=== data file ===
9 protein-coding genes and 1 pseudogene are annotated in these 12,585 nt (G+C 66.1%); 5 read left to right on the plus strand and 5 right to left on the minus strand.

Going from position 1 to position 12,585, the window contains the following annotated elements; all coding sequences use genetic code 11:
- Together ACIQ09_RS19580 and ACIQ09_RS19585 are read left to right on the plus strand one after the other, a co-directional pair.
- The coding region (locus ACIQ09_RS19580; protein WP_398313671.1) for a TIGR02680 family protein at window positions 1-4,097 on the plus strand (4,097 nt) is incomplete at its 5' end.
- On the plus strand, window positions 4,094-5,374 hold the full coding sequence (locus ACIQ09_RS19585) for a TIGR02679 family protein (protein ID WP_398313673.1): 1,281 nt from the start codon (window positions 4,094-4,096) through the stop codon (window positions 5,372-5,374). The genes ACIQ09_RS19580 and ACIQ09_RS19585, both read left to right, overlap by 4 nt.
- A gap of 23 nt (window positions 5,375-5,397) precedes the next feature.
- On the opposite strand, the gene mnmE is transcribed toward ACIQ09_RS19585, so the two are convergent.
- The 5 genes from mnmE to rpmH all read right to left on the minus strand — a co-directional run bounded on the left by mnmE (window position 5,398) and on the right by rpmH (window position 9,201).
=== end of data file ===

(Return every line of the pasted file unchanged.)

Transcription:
9 protein-coding genes and 1 pseudogene are annotated in these 12,585 nt (G+C 66.1%); 5 read left to right on the plus strand and 5 right to left on the minus strand.

Going from position 1 to position 12,585, the window contains the following annotated elements; all coding sequences use genetic code 11:
- Together ACIQ09_RS19580 and ACIQ09_RS19585 are read left to right on the plus strand one after the other, a co-directional pair.
- The coding region (locus ACIQ09_RS19580; protein WP_398313671.1) for a TIGR02680 family protein at window positions 1-4,097 on the plus strand (4,097 nt) is incomplete at its 5' end.
- On the plus strand, window positions 4,094-5,374 hold the full coding sequence (locus ACIQ09_RS19585) for a TIGR02679 family protein (protein ID WP_398313673.1): 1,281 nt from the start codon (window positions 4,094-4,096) through the stop codon (window positions 5,372-5,374). The genes ACIQ09_RS19580 and ACIQ09_RS19585, both read left to right, overlap by 4 nt.
- A gap of 23 nt (window positions 5,375-5,397) precedes the next feature.
- On the opposite strand, the gene mnmE is transcribed toward ACIQ09_RS19585, so the two are convergent.
- The 5 genes from mnmE to rpmH all read right to left on the minus strand — a co-directional run bounded on the left by mnmE (window position 5,398) and on the right by rpmH (window position 9,201).